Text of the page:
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Postal Services Sector

Volume 697: debated on Monday 17 December 2007

My right honourable friend the Secretary of State for Business, Enterprise and Regulatory Reform (John Hutton) has made the following Written Ministerial Statement.

The Government set out their vision for postal services in the UK in their 1999 White Paper Post Office Reform: A World Class Service for the 21st Century and took this forward in the Postal Services Act 2000. The Act had as its prime objective the maintenance of the universal postal service. It was designed to provide both social and business consumers with a more efficient and effective postal service through the introduction of competition and greater commercial freedoms for the Royal Mail to operate within a fully liberalised market while maintaining the provision of the universal postal service. We remain committed to this vision.

It is now seven years since the Act passed through Parliament and there have been significant developments since then.

The postal services market was fully liberalised by Postcomm nearly two years ago on 1 January 2006. The Government believe that this has brought considerable benefits for the users of postal services. Royal Mail has, through the efforts of management and postmen and women up and down the country, significantly improved its performance, delivering quality of service levels that in the last full year were at record breaking levels. New market entrants are providing increasing choice for consumers and pushing innovation in the industry.

The Government have demonstrated their commitment to seeing Royal Mail compete effectively in this new market place through an unprecedented level of additional investment—£2.1 billion in 2007—to enable the company to modernise. The result of the recent ballot on pay and modernisation means that management and staff have given the Royal Mail a mandate for modernisation.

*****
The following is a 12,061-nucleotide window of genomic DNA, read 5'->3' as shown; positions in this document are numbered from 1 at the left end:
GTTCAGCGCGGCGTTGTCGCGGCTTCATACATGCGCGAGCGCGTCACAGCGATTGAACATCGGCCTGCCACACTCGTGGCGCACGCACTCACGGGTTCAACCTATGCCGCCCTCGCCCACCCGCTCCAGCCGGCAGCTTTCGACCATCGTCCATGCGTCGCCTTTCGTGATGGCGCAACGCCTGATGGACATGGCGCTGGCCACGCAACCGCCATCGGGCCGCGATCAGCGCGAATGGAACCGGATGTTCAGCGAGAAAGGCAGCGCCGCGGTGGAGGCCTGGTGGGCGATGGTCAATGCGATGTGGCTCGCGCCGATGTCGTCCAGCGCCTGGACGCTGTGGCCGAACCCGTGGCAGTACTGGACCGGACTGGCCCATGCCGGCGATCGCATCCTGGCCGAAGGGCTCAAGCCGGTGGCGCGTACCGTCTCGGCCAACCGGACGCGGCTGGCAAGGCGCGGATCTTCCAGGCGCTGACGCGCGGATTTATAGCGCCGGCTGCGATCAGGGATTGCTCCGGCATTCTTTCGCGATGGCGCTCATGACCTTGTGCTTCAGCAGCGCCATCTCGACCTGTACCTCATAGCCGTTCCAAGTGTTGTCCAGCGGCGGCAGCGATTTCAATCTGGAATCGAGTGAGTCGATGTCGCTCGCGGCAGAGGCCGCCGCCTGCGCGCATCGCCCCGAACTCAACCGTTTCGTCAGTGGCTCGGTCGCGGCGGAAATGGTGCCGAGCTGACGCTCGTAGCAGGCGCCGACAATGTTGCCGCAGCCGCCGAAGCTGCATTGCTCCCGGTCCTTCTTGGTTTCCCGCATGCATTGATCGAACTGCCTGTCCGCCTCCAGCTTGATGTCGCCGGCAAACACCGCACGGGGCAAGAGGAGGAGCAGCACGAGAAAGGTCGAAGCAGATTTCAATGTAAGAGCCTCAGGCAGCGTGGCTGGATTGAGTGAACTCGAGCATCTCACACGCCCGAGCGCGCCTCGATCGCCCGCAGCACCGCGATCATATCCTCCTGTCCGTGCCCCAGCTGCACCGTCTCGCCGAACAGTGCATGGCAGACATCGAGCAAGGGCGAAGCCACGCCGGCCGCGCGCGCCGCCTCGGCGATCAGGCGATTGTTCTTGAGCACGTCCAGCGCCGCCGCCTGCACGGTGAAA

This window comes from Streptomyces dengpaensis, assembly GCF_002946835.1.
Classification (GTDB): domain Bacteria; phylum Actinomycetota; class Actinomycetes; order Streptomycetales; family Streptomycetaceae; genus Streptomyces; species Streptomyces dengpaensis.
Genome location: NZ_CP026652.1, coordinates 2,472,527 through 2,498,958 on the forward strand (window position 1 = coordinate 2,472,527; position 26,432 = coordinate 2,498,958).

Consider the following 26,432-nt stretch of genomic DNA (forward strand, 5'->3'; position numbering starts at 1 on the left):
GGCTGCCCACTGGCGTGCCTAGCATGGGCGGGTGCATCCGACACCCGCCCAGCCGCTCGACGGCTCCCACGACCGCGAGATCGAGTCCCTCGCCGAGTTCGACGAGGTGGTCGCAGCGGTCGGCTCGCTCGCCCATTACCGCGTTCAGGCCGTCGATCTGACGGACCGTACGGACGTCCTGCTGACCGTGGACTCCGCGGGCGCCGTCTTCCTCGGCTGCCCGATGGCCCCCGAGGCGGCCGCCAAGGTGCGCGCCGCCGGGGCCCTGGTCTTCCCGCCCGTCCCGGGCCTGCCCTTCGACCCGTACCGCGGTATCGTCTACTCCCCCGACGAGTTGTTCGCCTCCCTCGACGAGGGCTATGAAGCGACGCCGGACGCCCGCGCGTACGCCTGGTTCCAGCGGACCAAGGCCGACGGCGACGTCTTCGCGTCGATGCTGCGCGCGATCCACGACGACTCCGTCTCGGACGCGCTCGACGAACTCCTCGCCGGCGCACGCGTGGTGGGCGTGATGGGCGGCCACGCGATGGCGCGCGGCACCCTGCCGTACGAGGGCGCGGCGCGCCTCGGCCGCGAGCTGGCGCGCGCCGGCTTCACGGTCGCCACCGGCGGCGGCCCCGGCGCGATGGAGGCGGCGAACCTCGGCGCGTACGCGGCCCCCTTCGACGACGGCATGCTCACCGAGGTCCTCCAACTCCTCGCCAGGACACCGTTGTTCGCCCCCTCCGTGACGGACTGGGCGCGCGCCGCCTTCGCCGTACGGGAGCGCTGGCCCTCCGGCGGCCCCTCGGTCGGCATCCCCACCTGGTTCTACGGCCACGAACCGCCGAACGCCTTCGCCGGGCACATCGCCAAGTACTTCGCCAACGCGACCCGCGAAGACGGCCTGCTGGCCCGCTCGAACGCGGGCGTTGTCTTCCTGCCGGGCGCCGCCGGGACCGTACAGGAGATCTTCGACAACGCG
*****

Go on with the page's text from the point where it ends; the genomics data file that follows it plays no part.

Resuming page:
It has become clear that the market conditions for all postal service operators are challenging, with growing evidence of e-substitution and more sophisticated use of mobile communication. Postcomm's Strategy Review, Postal Market 2010 and Beyond—Emerging Themes, published in August 2007 noted that the postal market is changing and that they expected market volumes to decline. The European Union, supported by the British Government, recently set a clear timetable for a fully liberalised European postal services market by the end of 2010.

In the light of these significant developments, and in line with their manifesto commitment, the Government are launching a review of the postal services sector. The review will be led by an independent panel chaired by Richard Hooper and comprising Dame Deirdre Hutton and Ian Smith.

Its terms of reference are:

to assess the impacts to date of liberalisation of the UK postal services market, including on the Royal Mail, alternative carriers and consumers;

to explore trends in future market development and the likely impact of these on Royal Mail, alternative carriers and consumers; and

to consider how to maintain the universal service obligation in the light of trends and market developments identified.

We are today issuing a call for evidence for the review so that the review panel's analysis of the market can take into account the view of the widest possible range of interests.

It is expected that the review will report its conclusions next year.